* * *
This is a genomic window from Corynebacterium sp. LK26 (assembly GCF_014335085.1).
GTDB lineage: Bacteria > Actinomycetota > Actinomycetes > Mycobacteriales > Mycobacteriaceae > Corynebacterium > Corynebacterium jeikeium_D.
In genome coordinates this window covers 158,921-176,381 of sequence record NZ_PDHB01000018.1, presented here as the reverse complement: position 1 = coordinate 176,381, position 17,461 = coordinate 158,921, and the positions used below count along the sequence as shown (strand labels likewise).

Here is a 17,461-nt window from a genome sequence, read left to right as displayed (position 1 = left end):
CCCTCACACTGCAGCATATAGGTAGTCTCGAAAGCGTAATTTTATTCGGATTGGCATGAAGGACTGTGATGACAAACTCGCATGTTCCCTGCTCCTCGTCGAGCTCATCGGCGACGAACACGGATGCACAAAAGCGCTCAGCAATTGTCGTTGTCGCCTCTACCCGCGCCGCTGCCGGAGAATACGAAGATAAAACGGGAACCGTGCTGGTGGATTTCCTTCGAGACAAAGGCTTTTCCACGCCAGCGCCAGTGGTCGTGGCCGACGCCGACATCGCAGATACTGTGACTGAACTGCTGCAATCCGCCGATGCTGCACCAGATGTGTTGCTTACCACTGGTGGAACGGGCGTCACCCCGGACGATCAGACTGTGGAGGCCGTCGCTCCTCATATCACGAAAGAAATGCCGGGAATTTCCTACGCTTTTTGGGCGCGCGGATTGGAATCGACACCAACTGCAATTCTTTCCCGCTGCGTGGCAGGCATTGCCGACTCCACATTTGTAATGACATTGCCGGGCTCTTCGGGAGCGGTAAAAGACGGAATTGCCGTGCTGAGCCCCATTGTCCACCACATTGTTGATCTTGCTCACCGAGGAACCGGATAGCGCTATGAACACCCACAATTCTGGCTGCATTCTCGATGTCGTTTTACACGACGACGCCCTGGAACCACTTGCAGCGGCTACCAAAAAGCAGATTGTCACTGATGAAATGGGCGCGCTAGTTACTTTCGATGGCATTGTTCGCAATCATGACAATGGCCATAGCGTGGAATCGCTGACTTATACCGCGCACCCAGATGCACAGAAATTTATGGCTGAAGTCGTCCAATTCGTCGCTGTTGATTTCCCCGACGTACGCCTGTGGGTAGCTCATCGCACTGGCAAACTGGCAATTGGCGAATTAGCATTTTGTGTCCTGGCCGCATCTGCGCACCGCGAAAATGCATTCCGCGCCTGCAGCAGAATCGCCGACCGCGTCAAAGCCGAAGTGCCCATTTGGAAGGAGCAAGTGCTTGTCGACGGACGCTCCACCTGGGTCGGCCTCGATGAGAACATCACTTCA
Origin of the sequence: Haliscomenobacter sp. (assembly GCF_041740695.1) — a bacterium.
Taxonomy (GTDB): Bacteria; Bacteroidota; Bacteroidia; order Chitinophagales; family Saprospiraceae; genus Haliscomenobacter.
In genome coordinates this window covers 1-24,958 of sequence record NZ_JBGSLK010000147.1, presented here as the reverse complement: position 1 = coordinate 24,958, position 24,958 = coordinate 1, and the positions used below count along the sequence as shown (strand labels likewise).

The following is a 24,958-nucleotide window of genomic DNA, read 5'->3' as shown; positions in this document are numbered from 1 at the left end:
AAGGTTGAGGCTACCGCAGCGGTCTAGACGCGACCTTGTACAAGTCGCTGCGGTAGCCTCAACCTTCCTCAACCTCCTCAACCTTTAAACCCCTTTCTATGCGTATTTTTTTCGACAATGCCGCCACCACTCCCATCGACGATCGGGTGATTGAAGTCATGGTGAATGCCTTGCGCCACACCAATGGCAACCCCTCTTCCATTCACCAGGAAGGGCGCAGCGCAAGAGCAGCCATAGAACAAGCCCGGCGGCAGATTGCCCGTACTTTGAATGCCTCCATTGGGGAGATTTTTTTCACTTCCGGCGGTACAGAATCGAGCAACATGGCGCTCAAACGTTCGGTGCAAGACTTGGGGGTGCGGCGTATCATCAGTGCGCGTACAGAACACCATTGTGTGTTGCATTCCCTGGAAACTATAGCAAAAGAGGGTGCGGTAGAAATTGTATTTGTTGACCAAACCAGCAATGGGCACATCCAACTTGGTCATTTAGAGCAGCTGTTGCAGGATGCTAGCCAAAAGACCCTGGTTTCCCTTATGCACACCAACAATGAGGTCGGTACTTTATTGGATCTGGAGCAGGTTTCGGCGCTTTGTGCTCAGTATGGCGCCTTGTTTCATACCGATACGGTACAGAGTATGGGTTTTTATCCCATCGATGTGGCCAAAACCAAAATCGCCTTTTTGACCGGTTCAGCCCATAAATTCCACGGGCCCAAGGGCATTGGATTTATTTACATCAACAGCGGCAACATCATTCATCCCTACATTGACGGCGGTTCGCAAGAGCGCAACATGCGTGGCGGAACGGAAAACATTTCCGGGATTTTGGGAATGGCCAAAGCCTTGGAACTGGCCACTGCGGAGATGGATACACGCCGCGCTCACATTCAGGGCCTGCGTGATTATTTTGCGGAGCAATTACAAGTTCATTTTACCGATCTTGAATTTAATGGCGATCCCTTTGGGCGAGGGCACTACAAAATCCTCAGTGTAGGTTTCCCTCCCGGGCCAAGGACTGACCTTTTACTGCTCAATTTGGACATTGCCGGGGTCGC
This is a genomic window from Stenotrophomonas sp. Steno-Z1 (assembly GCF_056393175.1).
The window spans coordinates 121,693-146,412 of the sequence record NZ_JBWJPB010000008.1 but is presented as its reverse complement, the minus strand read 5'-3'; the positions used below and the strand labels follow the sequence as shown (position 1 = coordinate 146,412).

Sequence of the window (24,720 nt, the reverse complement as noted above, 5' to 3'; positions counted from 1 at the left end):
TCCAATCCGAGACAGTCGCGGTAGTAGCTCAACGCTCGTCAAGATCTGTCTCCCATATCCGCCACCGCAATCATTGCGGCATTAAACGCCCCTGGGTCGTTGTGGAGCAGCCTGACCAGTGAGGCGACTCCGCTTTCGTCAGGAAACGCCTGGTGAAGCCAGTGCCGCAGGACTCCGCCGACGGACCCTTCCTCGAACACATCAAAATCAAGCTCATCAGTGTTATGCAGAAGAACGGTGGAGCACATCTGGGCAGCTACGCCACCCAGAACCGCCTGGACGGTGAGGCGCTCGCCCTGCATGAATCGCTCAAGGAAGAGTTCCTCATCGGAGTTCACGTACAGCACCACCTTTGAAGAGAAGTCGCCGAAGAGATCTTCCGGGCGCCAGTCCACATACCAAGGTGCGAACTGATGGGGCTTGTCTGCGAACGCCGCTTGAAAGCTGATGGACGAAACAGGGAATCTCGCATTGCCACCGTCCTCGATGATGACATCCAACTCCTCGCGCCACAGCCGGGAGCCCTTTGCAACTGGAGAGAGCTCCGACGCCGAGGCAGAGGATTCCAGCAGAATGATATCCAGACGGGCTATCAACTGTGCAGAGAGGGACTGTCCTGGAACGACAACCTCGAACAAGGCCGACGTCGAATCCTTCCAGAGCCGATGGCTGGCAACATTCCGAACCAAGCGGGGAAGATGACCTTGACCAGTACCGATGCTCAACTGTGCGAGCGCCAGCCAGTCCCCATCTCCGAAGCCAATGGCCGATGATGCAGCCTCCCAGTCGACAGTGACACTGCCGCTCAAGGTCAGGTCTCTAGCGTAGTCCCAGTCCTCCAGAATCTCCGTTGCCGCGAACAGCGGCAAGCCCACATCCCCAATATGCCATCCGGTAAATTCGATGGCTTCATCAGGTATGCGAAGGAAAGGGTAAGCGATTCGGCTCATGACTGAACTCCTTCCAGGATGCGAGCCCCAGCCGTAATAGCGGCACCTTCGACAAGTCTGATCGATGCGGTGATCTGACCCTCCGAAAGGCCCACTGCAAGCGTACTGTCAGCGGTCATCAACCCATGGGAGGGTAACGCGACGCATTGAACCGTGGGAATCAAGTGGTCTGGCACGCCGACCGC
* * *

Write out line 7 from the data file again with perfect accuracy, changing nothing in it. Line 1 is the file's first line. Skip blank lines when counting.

Taxonomy (GTDB): Bacteria; Bacteroidota; Bacteroidia; order Chitinophagales; family Saprospiraceae; genus Haliscomenobacter.